Trama Textiles is an association of 17 different community weaving cooperatives in the western highlands of Guatemala. It is 100% worker-owned by more than 400 indigenous female backstrap loom weavers.
What We Need
Volunteers can work in the Trama Textiles store, which adjoins the Quetzaltenango office. The income generated in this store is critical to the association’s operating budget. Tasks include managing the storefront, keeping products organized and the product catalog up to date, and interacting with customers. As far as volunteer gigs go, this is not a particularly strenuous one. The store is set back from the street and does not receive a great deal of traffic, so this is a fairly relaxed way to contribute.
The international market for fair trade garments is enormous. Members work together as a team to fill and ship thousands of pieces to Sweden and the United States. Finding and filling big orders is critical to helping members earn a respectable living. Volunteers are well suited, because of their international backgrounds, to act as ambassadors for the association. They help by reaching out to web sites and stores around the globe to promote Trama Textiles’ products. Volunteers also perform media outreach to raise the profile of the organization’s offerings.
Trama Textiles’ store and weaving school in Quetzaltenango are important revenue streams. Promotion at local tourist establishments is critical to their success. Volunteers can help by making and distributing posters and flyers or by arranging group demonstrations of weaving techniques at local Spanish schools. This is a great way for someone without a lot of time to give to make a big impact.
Volunteers with design or fashion industry experience can help the cooperatives update their designs to reach modern markets. Design volunteers create new product models, update patterns, and work with members to bring their designs to life. Anyone interested in this type of volunteering must be willing to see the process through from the initial idea to the final production phase, which with language barriers can take months.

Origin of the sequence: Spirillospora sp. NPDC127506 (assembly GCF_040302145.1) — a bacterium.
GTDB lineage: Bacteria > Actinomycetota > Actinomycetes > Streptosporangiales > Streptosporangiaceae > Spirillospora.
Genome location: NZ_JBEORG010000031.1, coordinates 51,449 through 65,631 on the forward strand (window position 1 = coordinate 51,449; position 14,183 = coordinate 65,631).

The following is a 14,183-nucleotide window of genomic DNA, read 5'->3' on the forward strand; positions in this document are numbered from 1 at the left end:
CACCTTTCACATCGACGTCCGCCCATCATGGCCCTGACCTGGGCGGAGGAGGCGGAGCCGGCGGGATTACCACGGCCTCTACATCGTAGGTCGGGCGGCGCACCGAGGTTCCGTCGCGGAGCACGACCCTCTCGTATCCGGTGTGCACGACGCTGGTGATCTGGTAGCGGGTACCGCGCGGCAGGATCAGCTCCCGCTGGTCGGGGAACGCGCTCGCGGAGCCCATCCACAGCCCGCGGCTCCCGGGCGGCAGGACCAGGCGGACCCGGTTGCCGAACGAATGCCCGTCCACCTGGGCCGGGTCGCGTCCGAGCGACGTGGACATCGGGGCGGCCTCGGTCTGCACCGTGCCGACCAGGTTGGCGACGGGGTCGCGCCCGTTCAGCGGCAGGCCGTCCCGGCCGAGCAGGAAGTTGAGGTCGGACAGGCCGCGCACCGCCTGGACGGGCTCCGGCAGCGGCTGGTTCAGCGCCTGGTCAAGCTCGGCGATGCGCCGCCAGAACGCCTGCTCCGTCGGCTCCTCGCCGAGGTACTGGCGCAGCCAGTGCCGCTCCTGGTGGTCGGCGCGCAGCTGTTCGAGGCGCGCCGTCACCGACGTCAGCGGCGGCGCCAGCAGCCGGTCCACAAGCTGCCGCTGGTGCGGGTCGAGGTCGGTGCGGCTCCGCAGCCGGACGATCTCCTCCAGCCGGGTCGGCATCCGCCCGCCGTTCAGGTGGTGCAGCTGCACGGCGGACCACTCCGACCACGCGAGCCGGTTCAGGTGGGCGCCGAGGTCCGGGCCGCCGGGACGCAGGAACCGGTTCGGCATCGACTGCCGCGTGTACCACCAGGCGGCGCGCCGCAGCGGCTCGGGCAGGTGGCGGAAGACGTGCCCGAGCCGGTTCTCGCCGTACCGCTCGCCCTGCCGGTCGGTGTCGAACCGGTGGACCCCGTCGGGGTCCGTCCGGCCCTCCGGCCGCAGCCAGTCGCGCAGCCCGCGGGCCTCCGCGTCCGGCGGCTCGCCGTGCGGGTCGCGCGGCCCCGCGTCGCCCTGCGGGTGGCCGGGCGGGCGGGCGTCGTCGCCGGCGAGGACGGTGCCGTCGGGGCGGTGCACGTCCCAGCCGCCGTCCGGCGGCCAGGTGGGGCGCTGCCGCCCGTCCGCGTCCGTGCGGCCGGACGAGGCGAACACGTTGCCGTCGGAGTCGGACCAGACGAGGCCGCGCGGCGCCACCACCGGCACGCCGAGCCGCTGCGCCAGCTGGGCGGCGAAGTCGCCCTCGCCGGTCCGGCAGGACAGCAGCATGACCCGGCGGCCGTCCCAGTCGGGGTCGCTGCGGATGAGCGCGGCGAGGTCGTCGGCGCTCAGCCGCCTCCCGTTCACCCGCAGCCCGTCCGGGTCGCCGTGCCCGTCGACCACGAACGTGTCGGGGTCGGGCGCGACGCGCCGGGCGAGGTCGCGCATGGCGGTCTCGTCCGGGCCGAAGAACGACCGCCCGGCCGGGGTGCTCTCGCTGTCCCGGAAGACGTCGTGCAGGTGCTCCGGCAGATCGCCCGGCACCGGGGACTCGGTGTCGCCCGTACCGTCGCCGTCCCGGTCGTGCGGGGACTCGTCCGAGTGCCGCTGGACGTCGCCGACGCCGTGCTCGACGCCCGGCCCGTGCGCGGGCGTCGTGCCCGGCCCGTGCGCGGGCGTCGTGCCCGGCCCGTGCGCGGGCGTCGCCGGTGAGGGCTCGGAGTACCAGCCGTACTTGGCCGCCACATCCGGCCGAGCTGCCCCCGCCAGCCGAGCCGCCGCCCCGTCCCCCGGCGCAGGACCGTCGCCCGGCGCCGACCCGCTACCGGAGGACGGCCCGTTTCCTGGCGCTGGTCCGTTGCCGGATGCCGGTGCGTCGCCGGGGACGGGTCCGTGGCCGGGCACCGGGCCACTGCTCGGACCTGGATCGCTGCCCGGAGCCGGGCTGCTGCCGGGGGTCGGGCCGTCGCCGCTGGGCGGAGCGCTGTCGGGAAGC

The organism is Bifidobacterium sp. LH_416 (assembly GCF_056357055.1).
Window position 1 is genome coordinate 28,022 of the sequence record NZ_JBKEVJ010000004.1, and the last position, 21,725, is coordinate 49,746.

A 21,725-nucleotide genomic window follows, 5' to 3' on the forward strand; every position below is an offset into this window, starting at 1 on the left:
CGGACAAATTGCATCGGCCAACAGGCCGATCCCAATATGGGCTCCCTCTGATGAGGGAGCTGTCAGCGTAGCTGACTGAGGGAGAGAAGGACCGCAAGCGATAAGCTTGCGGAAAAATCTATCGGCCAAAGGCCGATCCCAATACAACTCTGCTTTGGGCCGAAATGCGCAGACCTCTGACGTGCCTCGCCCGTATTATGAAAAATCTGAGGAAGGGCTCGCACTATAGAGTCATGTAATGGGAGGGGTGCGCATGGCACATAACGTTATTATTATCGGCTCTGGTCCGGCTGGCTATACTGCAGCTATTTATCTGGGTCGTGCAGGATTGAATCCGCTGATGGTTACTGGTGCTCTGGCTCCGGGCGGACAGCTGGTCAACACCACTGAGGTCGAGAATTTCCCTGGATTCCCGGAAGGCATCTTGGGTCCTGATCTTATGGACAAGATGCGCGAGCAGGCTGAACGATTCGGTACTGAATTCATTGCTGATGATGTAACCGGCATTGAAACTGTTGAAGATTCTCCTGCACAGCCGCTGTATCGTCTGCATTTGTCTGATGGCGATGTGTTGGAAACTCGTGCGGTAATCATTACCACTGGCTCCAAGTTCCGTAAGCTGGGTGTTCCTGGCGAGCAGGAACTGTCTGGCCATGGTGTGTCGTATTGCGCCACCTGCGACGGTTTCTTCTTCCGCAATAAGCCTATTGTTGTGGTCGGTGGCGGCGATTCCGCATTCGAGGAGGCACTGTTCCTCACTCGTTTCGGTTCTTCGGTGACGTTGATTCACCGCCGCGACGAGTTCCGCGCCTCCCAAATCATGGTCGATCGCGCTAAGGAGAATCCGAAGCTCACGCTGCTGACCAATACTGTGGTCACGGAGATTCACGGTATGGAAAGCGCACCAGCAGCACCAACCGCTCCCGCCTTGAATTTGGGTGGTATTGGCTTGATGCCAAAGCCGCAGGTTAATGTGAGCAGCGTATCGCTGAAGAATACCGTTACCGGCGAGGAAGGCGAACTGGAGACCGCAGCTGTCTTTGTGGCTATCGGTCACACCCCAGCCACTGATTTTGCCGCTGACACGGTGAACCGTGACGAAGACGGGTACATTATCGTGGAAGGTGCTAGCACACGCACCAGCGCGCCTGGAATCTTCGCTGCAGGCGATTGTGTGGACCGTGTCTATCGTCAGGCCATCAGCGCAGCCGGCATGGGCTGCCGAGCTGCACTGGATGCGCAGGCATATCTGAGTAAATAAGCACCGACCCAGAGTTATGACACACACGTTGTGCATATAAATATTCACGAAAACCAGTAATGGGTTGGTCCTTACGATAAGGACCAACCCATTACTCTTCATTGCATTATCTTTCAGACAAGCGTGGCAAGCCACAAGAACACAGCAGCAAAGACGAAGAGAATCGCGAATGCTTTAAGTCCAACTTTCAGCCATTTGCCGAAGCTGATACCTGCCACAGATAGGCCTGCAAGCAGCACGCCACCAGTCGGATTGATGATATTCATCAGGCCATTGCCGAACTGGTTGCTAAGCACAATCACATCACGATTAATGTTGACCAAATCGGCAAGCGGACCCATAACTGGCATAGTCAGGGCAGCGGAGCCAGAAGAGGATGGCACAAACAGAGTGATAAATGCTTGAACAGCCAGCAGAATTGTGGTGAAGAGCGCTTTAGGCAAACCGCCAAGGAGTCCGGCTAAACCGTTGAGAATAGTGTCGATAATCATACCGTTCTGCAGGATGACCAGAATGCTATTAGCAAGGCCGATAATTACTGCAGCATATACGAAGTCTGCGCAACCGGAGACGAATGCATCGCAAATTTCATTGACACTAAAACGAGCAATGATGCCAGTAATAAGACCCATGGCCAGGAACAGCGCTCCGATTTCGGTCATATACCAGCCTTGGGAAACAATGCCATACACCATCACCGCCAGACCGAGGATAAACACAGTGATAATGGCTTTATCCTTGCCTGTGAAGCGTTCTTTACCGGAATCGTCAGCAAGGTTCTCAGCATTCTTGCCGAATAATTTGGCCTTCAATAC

Beyond sales and product design, there’s a range of skills that Trama Textiles desperately needs. Anyone who can help with web design, social media, newsletter writing, market research, promotions, online advertising, etc. is welcome. In the past, volunteers have helped the association with its business model, product pricing and shipping strategies, customer relations, and more. It’s really an open door to anyone who has the skills or business acumen to help make Trama Textiles better, more efficient, or more beneficial for its members.
When & Who
No cost to volunteer, but volunteers must find and pay for their own living expenses.
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Additional Info about Us
We have 3 permanent staff. Our Spanish-speaking President & Vice-President are voted in by the 400 members of our cooperative. They live on-site in Quetzaltenango with their families. These women act as the direct contacts to the Spanish-speaking representatives in the 17 communities that we work with.
We also have an English-Speaking coordinator who manages our team of international volunteers and liaises with our international wholesale an custom-order clients.
Anyone already in Quetzaltenango is encouraged to stop by the office and discuss volunteering in person.
The organization is completely democratic, managed by a committee of elected representatives from each cooperative. The representatives are chosen based primarily on their Spanish literacy skills, ensuring that all groups can communicate regardless of the indigenous language spoken. Representatives coordinate the distribution of work and resources across the cooperatives, ensuring each weaver has the upfront capital needed to purchase thread. The association also offers workshops to its members on new and interesting ways to make crafts more marketable while staying true to traditional methods.
Members of Trama Textiles can sell their products directly to the association for resale in Trama Textiles’ Antigua and Quetzaltenango stores or to fill large international orders. Members are paid a fair trade wage set by the group of representatives. The wage enables weavers to live with dignity and support their families. Best of all, the retail profits offset the association’s administrative and promotional costs, so there is no cost to members.